“Memorization, not rationalization.”
That's the credo at the core of Karl Taro Greenfeld's story in this month's Atlantic about doing his 13-year-old daughter's homework for a week. The motto is her guide for surviving the hours upon hours of work required of her after hours upon hours of school, and it reflects the truth at the core of the exercises she plows through: an emphasis on the sheer volume of rote labor.
He dramatizes the problem in one succinct, powerful paragraph:
One evening when Esmee was in sixth grade, I walked into her room at 1:30 a.m. to find her red-eyed, exhausted, and starting on her third hour of math. This was partially her fault, as she had let a couple of days’ worth of worksheets pile up, but it was also the nature of the work itself. One assignment had her calculating the area and perimeter of a series of shapes so complex that my wife, who trained as an architect in the Netherlands, spent half an hour on it before coming up with the right answers.
The Atlantic also features a sort of companion story by a teacher called "Should I Stop Assigning Homework?" It lays out the pluses of homework (allowing the completion of more ambitious projects such as reading whole novels, keeping up appearances vis-a-vis other teachers) and the downsides (no measurable improvement in learning, the act of taking away time from students that could otherwise be used to play or relax or otherwise enjoy their lives.)
Both of these stories are primarily anecdotal and opinion-driven, but they don't exist in a vacuum – there is a mountain of doubt about the effectiveness of cramming kids full of testable knowledge and turning school into a round-the-clock job (see also: the Chinese education system groping for a way to throttle back on the cram-school mentality in order to encourage independent thought and creativity.)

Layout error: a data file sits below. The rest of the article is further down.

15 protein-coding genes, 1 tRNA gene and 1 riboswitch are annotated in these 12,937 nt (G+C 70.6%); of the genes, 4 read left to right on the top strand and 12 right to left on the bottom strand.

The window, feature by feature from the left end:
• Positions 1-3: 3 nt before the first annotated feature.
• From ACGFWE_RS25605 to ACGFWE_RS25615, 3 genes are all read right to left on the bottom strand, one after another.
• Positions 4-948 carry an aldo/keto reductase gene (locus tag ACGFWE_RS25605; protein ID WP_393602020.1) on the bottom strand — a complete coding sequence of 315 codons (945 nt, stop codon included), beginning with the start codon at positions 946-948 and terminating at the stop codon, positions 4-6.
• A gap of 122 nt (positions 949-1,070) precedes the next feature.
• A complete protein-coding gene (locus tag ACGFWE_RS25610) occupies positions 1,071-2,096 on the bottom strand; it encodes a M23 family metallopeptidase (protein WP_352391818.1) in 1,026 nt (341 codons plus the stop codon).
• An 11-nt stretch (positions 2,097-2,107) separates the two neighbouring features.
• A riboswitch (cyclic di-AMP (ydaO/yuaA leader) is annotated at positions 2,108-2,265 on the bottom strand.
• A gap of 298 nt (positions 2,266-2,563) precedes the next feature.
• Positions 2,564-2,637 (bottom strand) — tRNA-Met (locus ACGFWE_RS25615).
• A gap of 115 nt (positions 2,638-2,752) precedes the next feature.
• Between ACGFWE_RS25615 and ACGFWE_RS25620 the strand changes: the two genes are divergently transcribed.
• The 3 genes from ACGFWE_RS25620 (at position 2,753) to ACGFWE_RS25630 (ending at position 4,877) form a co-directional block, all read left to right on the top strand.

It's easy to read stories like this in a leading journal of liberal egg-headedness like the Atlantic and dismiss them out of hand – surely, more work must lead to smarter, more disciplined students and better scores in the long run. But scientific studies of homework don't back that up – for example, this 2011 study in the Economics of Education Review demonstrates that while math homework helped students learn, homework in science, English and history was shown to have "little to no impact" on test scores.
A 2005 study cited by Taro Greenfeld notes that "some of the countries that score higher than the U.S. on testing in the Trends in International Mathematics and Science Study – Japan and Denmark, for example – give less homework, while some of those scoring lower, including Thailand and Greece, assign more."
A "Finnish Miracle" of education - laid-back hours and attitudes, well-compensated teachers, a de-emphasis on competition, high degrees of independence for teachers and internationally enviable education outcomes - may be difficult to replicate in the United States, a far more polyglot nation with severe (and increasing) income gaps between the poor and rich. That said, there may be a way to strike the right balance between creativity and necessary drills, between rigorous education and social and home lives that encourage creativity and – dare it be written – joy.